‘Oh, no,’ Mamma said, jerking Bruce’s stick away from him. She flung it into the ditch. ‘They sound interesting, in a way. Don’t you think so? Alive and challenging like the geese that saved Rome.’
He made no answer. She hurried the children into the house.
‘Don’t you shake a stick at Mr. Reid’s geese,’ she told Bruce.
‘When he sees you hitting them he thinks we don’t know how to be careful with stock.’”
“Little Janey, almost four, was so frightened of Mr. Reid by this time that she cried when he spoke to her, and Mamma had to spank her for it. She and Bruce could hardly be induced to go after the mail. Mamma noticed that Mr. Reid was spending a good deal of time in his side yard, supposedly working among the gooseberries, but actually watching Mamma and the children. The little shack was close to his property line, so he didn’t miss much inside or out. Mamma grew frantic, remembering that he had no children, and had been a widower for years, with a reputation for being crotchety. The more she tried to keep her brood within bounds, the more faults they seemed to develop until she could hardly believe they were hers.”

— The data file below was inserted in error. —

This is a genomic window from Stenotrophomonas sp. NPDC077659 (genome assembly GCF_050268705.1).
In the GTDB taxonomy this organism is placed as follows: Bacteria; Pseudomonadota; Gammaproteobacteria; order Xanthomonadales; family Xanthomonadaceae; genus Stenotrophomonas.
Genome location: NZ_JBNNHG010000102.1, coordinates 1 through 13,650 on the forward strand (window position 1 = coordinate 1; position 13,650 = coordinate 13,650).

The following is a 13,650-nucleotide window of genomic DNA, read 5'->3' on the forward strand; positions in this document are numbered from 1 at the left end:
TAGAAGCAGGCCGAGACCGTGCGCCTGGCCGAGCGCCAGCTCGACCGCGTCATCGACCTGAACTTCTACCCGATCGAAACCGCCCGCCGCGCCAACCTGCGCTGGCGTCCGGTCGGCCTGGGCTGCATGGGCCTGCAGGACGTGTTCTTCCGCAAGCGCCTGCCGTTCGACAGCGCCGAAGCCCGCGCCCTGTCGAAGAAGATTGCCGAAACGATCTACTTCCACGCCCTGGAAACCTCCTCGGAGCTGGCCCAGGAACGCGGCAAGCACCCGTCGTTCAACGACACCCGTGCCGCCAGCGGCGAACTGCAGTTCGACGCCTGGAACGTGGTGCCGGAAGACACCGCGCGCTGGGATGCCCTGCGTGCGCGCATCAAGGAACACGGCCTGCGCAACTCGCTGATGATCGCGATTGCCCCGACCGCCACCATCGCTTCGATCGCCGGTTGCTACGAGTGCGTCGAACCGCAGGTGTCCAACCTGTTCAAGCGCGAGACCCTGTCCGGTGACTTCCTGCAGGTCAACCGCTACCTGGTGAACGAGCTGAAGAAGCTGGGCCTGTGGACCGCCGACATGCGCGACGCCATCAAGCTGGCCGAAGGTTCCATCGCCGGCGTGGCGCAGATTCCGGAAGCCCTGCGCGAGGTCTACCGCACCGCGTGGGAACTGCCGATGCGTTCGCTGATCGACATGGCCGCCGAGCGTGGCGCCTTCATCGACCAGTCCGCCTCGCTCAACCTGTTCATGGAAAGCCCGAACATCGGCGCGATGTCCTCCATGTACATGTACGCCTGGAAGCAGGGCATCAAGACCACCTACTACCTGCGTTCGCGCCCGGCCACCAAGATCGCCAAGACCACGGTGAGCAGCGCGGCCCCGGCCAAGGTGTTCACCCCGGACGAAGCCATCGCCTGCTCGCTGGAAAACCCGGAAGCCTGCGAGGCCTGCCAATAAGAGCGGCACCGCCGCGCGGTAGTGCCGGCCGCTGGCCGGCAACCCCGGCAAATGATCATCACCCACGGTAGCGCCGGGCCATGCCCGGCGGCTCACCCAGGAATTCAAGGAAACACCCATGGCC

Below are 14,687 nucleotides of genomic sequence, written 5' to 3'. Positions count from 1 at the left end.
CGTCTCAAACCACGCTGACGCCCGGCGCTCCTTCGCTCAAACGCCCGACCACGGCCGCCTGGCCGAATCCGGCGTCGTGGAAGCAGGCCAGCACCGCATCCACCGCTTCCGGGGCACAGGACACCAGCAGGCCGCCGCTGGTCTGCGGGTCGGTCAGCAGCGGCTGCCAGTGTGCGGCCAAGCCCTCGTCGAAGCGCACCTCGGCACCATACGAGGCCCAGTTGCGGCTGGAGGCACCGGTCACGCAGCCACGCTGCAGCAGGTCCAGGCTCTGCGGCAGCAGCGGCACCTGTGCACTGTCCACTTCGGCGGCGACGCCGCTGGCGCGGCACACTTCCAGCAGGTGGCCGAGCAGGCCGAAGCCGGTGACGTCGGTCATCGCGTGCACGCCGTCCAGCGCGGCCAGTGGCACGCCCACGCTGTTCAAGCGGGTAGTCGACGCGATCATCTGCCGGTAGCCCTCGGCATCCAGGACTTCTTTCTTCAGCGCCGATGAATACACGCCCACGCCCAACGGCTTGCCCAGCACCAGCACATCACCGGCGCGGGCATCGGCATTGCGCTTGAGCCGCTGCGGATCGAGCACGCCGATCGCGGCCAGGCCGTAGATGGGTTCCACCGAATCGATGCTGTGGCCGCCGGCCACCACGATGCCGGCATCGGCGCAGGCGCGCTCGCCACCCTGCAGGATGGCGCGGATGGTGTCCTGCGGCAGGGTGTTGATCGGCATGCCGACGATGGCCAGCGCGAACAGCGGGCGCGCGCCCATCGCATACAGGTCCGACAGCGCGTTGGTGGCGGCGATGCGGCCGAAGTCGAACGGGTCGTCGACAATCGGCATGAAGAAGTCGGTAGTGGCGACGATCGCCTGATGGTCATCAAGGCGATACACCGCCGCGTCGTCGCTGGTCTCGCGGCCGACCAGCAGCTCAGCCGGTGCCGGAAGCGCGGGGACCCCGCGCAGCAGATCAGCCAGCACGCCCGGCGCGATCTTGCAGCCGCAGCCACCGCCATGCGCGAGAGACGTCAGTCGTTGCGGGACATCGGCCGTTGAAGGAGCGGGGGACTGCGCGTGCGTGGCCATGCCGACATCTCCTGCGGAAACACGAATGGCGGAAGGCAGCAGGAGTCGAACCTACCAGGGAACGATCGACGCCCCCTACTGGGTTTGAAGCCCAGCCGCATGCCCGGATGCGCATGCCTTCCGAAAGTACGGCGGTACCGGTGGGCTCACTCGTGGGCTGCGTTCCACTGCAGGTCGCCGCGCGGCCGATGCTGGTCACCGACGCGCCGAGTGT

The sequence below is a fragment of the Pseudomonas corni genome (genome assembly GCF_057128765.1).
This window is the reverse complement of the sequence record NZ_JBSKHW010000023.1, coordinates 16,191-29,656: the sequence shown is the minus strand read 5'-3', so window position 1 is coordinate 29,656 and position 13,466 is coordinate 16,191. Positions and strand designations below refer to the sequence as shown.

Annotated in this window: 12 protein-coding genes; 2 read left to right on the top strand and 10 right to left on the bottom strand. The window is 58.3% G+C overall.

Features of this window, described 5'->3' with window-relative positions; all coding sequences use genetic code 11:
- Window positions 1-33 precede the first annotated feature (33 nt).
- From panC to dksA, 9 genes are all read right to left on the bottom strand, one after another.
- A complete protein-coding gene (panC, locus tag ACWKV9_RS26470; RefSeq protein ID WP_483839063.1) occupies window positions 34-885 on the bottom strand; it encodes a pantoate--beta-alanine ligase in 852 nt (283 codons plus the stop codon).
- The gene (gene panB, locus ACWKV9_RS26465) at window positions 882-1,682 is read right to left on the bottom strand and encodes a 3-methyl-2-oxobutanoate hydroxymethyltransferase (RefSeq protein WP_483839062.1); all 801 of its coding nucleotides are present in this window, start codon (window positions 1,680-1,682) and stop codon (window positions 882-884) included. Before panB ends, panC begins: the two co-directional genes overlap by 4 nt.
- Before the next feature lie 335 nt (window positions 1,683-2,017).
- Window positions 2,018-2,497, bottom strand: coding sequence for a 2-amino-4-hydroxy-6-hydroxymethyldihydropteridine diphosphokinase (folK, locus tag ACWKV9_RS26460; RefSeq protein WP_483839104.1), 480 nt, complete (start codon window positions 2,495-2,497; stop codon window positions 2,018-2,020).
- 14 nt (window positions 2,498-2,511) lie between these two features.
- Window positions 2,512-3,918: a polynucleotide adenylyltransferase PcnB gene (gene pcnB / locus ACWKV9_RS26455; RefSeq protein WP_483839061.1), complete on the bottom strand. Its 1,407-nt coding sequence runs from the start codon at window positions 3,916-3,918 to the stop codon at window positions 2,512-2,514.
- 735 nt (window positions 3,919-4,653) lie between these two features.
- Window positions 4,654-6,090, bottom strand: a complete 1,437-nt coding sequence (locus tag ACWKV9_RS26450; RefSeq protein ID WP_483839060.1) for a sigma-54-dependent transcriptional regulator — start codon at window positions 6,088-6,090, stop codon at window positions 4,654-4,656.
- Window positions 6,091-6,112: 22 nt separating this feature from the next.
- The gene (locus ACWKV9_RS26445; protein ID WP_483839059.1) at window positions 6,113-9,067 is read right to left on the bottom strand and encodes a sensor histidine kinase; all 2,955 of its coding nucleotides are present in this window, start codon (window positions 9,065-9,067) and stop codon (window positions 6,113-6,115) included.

Marmee in Little Women was the quintessential mother. After Jo’s manuscript was burned in spite by Amy, Jo’s temper and rage got the best of her. We all have our weaknesses and learning to master them is vital, especially while we are examples to our children as we parent them. We are raising the next generation.
“It’s my dreadful temper! I try to cure it; I think I have and then it breaks out worse than ever. Oh, mother, what shall I do? What shall I do?” cried poor Jo, in despair.
‘It seems as if I could do anything when I’m in a passion; I get so savage, I could hurt anyone, and enjoy it. I’m afraid I shall do something dreadful someday, and spoil my life, and make everybody hate me. Oh mother, help me, do help me!’
‘I will, my child, I will. Don’t cry so bitterly, but remember this day and resolve, with all your soul, that you will never know another like it. Jo, dear, we all have our temptations, some far greater than yours, and if often takes us all our lives to conquer them. You think your temper is the worst in the world, but mine used to be just like it.’
‘My child, the troubles, and temptations of your life are beginning and may be many; but you can overcome and outlive them all if you learn to feel the strength and tenderness of your Heavenly Father as you do that of your earthly one. The more you love and trust Him, the nearer you will feel to Him, and the less you will depend on human power and wisdom.”